Monthly Budget Planner:
Intro & Overview



The monthly budget planner is the tool that brings your budget plan to life. It acts as your road map – telling you when each expense should be paid, based on when your income comes in each month, and providing an historic record of each month’s expenditures.

LET'S GET STARTED
To put your plan into action your expenses and income have to move from your personal or household budget worksheet to your calendar or date book – what I refer to as your monthly budget planner.

Before I explain how it works I want to be sure you have a monthly calendar that you can dedicate to this. If you prefer to use my monthly budget planner, click here to access a printable pdf template. Just fill in the month, year, and dates as appropriate for the month you’re planning.

As with the budget worksheets in the early steps of the system, you’ll need Adobe Reader installed on your computer in order to open, view or print the pdf planner. If you don’t already have it, you can get Adobe Reader here (a new window will open so you can download it without leaving this page). No worries – it’s free.

Once you’ve downloaded Adobe, just click on the link above to open the file to view or print the planner. If you would like to save it for easy access later, just right-click on the link and choose “Save Target As” or “Save File As.” Then select where you want to save the file on your hard drive – the “budget” folder you made earlier to save your budget worksheet is the perfect place.

When you’re ready to use it later, find the file where you’ve saved it and just double click on the file to open it.

IF YOU WANT DETAILS...
Now that you have your planner in hand, let’s get to work. Remember to always work in pencil because you will adjust often and need to erase.

I told you in the beginning that I would walk you through the entire process step-by-step, and I’ve tried to explain all facets of the plan in as much detail as possible. If that’s helpful for you, you may want to jump to The Monthly Budget Planner In Detail for the detailed description of how to use the planner and examples of ways to work with it that I find helpful. Click here to go there now.

IN A NUTSHELL
On the other hand, if you’re someone who prefers a succinct overview and finds this much detail excruciating, here’s the monthly budget planner in a nutshell:

  • Write your beginning balance (your checkbook balance at the beginning of the month) in a blank space at the top of you planner.
  • Write in the amount of your income on each day of the month that you get paid. Put a plus sign (+) in front of income to easily tell it apart from your expenses.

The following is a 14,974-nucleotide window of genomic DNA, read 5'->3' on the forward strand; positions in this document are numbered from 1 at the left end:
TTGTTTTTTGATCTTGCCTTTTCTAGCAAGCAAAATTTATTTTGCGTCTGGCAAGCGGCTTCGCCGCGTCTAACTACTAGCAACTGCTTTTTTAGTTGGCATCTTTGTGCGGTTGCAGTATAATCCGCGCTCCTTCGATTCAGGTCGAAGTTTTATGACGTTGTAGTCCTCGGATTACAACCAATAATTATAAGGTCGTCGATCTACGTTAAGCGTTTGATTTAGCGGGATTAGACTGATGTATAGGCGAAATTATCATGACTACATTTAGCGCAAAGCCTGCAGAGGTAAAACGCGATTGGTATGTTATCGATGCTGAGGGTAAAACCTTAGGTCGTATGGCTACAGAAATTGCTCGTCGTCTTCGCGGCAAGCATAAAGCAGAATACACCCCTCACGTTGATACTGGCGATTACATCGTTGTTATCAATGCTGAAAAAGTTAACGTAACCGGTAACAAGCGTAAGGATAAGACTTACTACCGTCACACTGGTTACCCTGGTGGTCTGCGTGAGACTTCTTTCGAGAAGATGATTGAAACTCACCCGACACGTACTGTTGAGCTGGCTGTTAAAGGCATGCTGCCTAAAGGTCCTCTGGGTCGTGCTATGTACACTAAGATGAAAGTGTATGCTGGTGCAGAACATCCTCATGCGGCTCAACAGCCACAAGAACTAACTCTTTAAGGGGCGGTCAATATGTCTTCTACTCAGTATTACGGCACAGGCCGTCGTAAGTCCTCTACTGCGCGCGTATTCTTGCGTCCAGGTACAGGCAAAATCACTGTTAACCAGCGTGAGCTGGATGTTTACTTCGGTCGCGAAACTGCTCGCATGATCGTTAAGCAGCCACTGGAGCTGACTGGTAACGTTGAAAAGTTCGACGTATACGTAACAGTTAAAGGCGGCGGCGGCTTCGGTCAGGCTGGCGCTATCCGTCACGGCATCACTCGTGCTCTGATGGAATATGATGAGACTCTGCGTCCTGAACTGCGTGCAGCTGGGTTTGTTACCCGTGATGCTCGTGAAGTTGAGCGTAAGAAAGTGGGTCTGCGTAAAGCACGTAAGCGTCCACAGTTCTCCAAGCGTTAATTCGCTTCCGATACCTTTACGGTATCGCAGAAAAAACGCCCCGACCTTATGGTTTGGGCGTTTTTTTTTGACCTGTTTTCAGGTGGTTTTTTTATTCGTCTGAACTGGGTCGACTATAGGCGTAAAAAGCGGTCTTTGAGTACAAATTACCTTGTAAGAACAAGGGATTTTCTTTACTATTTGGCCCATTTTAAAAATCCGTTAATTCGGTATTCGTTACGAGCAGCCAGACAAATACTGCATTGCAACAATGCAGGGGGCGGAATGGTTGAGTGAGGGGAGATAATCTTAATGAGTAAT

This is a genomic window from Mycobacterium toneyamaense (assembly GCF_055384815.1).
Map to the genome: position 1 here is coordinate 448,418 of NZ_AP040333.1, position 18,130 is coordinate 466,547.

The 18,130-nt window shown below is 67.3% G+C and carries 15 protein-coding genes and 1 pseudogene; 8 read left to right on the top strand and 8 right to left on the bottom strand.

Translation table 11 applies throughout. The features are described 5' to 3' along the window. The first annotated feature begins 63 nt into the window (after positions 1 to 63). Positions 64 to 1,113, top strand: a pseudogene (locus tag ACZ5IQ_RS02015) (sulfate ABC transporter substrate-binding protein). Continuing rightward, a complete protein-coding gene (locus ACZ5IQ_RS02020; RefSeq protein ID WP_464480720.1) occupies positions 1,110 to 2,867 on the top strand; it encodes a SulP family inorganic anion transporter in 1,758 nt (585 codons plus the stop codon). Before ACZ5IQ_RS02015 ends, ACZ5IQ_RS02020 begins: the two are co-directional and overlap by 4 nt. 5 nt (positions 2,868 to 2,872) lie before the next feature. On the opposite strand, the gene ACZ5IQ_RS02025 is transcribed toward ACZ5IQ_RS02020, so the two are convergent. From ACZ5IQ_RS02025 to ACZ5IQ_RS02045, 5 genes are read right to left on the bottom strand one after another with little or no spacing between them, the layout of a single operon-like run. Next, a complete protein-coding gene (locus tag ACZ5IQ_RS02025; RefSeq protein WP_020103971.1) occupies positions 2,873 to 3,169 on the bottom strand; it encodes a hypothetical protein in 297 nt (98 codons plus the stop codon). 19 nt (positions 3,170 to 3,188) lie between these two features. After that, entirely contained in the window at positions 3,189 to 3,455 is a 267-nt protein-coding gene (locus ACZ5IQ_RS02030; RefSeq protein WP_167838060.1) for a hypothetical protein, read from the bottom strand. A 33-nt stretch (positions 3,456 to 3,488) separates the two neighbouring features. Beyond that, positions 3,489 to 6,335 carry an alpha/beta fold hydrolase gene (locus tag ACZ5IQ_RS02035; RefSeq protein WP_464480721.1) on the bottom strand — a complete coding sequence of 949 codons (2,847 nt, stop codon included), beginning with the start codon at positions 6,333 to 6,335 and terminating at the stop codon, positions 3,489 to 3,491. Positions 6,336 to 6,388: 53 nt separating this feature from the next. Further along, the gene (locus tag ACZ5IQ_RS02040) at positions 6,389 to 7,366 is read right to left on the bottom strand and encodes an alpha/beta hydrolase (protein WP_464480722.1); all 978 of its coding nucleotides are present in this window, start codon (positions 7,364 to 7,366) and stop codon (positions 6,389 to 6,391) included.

• Write your expense amounts on the dates they are due. If they don’t have a specific due date, write them on the date you expect to pay them.
  • You may want to bundle some of your expenses into groups, like utilities or miscellaneous expenses. Then subtract from the group total as you pay each individual expense.
  • Learn how the cash system works, and then enter your cash withdrawal amount on the dates you intend to replenish your cash envelopes. Just use the cash link below.
  • Read the information on which expenses should be included in your savings group. Use the savings link below. Once you’ve determined your savings amount, enter that amount in a blank area of your planner.
  • As you pay an expense, put a line through it to show it’s been paid.
  • Write your month-end balance at the bottom of the page. As you make adjustments during the month, adjust this balance as necessary. Check this against your checkbook balance to be sure you haven’t made mistakes.
  • Tip: set up several months of your budget planner at a time. I do a full year. It helps you anticipate any financial problems, and it makes it easy to roll right into the following month.

IT'S THAT SIMPLE
That’s it! As you work with it and get used to the process it will become second nature to you and simple to maintain. Used properly, this important and effective budgeting tool will help you avoid carelessly overspending because it helps you account for every dollar that goes out.

If you’d like to get more information about any of the steps listed above, just click here to go to the more detailed discussion of the monthly budget planner.




The Monthly Budget Planner In Detail
Rethink Your Checking Account
Teach Your Savings to Multi-Task
The Simple Cash Budget




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to Living on a Budget